pressure transmitters

Hysteresis in pressure switch – hysteresis switching function for electronic sensors

We explain what hysteresis is in pressure transmitters based on the DELOS SI - an electronic pressure transmitter with hysteresis switching function. Read on!

Why hysteresis occur in pressure sensors? Causes of hysteresis error in pressure sensor

Hysteresis is, generally speaking, the difference between the switching point and the reset point expressed as a positive or negative percentage of the specified pressure range. Hysteresis is caused by the netural reluctance of a pressure sensing material.

In other words, when a switch changes state, for example from Open to Closed, the point at which it restores the Open state (the original state) will not be exactly at the original point. The difference between these two points is the hysteresis.

Its proper setting in the pressure switches prevents the system from oscillating and thus becoming unstable. This would work if the switching point and the reset point were set to the same value.

Hysteresis in pressure sensors – example

As an example, let us take a pressure switch for a drinking water pump with the switching point and reset point set at 6 bar. When this value is exceeded, the pressure switch will activate the switching output and stop the pump. This will lead to a pressure drop below 6 bar and the pump will be restarted. With such settings, where switching point = reset point, this process will repeat continuously at short intervals with the slightest fluctuation in pressure. This will lead to pump instability and rapid wear.

Therefore, in order to avoid early pump failure, it is necessary to set a process-adapted switching point and reset point. In this way, the hysteresis loop is controlled stably.

Properly set pressure transducer hysteresis parameters in the pump can prevent early pump failure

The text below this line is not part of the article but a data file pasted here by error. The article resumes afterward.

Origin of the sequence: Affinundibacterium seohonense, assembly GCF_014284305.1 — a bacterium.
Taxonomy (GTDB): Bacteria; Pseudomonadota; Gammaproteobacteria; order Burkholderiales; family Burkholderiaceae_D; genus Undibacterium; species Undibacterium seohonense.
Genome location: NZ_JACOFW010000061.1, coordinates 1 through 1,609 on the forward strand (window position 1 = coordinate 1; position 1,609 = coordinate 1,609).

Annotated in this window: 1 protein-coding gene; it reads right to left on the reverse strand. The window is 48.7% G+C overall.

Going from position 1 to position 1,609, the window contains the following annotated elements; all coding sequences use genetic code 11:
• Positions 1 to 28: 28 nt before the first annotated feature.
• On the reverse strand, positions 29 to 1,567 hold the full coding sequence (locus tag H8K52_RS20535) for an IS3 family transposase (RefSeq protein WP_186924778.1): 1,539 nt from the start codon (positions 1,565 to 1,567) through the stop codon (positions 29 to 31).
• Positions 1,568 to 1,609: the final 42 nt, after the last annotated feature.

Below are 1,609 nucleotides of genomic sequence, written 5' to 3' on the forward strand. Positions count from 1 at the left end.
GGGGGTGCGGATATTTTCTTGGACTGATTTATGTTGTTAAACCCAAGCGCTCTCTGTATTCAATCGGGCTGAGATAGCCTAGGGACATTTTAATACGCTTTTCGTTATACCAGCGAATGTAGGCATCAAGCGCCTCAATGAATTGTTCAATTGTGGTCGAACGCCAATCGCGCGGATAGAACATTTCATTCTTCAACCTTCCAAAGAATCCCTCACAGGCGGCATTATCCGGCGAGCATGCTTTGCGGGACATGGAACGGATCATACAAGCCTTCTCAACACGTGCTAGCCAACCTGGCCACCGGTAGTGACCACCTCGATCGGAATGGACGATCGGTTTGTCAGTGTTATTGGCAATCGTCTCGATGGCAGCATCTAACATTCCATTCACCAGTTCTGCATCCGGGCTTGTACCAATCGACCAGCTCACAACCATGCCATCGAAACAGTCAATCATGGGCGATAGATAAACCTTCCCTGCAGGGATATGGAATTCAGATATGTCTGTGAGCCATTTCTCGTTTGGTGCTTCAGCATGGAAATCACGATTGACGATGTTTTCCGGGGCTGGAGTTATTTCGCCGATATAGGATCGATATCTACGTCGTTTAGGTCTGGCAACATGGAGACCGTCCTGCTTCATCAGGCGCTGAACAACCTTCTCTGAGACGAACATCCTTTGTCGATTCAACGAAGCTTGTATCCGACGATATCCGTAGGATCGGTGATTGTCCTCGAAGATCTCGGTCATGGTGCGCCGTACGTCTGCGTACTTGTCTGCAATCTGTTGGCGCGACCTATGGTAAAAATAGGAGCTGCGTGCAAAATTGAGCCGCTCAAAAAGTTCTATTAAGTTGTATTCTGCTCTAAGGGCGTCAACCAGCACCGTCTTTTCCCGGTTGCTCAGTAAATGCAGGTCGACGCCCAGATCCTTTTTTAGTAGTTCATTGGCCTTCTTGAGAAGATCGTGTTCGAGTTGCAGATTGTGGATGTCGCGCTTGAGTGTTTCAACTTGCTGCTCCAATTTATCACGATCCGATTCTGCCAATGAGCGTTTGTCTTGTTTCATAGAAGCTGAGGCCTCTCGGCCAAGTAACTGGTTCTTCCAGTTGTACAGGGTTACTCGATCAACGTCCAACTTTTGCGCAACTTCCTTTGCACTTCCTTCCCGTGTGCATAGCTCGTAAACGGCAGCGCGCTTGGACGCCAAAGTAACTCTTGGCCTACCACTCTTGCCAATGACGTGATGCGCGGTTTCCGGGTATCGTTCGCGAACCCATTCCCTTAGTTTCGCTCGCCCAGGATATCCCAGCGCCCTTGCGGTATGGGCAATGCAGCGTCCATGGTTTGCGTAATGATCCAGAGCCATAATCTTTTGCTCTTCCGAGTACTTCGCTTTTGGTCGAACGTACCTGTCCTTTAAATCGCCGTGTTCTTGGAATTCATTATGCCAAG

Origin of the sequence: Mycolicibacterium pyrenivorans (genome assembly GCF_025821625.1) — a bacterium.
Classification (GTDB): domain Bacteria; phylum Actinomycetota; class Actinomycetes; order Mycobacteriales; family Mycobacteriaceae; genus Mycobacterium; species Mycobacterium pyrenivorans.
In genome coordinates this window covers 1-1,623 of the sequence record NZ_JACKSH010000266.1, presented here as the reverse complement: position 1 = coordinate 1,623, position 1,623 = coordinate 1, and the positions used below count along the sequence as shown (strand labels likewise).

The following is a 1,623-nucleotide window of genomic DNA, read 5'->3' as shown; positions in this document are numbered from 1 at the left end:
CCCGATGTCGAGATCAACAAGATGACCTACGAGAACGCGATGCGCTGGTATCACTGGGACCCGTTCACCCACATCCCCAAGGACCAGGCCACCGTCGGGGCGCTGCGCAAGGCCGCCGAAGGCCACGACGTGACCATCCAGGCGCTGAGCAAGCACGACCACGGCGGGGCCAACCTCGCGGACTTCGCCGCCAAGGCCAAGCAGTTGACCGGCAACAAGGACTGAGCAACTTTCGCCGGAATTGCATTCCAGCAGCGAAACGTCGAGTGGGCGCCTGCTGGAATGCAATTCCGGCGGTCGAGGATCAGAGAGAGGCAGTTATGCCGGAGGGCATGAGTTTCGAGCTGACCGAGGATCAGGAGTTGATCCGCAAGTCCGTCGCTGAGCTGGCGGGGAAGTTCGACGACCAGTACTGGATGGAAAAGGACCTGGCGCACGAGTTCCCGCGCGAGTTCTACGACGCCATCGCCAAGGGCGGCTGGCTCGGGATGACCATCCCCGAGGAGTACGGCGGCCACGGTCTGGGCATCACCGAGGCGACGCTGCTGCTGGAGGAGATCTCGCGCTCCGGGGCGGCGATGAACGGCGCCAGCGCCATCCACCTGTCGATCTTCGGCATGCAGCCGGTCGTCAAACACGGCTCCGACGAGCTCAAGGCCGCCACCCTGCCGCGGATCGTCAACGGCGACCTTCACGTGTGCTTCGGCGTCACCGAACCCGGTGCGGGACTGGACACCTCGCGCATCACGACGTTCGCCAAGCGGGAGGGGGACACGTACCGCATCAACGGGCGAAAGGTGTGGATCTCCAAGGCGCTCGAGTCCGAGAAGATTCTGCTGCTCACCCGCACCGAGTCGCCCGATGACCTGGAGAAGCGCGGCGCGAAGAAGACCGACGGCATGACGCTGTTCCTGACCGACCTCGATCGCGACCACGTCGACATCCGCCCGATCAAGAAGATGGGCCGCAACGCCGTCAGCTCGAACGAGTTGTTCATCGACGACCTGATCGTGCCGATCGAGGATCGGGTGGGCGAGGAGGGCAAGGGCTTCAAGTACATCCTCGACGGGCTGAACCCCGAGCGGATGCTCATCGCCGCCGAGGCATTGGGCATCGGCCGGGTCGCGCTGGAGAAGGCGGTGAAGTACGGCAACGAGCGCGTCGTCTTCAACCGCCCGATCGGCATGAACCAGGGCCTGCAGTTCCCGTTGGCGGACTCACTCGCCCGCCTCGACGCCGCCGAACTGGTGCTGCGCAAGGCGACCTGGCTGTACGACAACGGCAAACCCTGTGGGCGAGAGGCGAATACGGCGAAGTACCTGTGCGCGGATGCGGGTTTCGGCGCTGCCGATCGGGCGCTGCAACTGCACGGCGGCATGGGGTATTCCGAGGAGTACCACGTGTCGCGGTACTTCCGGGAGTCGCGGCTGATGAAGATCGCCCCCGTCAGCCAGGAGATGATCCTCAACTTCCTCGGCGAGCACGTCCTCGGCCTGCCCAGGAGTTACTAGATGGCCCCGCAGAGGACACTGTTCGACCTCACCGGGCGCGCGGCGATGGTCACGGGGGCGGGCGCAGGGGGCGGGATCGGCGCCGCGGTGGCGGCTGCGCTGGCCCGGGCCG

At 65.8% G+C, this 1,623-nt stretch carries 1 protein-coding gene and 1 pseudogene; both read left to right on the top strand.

Pressure sensor hysteresis

The phenomenon of hysteresis is encountered in both mechanical and electronic pressure transducers, as well as in temperature, level or flow sensors.

Mechanical versus electronic pressure transmitters in the context of hysteresis

Mechanical pressure sensors usually have a hysteresis predefined by the manufacturer, while electronic pressure transmitters are often configurable.

Mechanical pressure transmitter

The hysteresis of mechanical pressure switches can be found in the manufacturer's specifications. It is usually set at 10-20 % of the value the switch point has.

Electronic pressure transmitter

Electronic pressure measurement devices, such as the DELOS SI display pressure transmitter, offer the possibility of fully configurable hysteresis in the nominal measuring range. The hysteresis can be set using an external program or the integrated display.

Advantages of adjustable hysteresis in electronic pressure transmitters

The advantage of adjustable hysteresis is that it allows the measurement range to be shifted depending on the application. This provides the ability to accurately determine the switching and reset point, giving the operator greater control over the overall performance of their engineering system.

DELOS SI pressure transmitter – switching outputs

For the high accuracy pressure transducers JUMO DELOS SI, the switching output of the device can be selected:

  • Type: normally open or normally closed

  • Function: window or hysteresis

The DELOS SI pressure switch has various switching options, including hysteresis and a 'window' function.

Hysteresis switching function – applications

Many pressure sensors also have a safety function and are used, among other things, to monitor a critical threshold value. The most commonly used pressure switching function, due to its ease of application, is hysteresis.

For mechanical pressure transmitters, hysteresis is the only switching option. Electronic pressure transmitters still have a 'window' switching function.

Hysteresis switching function vs. window function – principle of operation, differences

The hysteresis switching function monitors whether a limit value (switching point) is exceeded, while the "window" function monitors whether the measured process is between the lower and upper limits in the set range. The pressure switch changes status (e.g. open -> closed, active -> inactive) when the limit value or the upper or lower limit in the 'window' is exceeded.

Therefore, the use of hysteresis will be suitable for applications that only need a single setpoint setting, while the window function is suitable for applications that require lower and upper limits.

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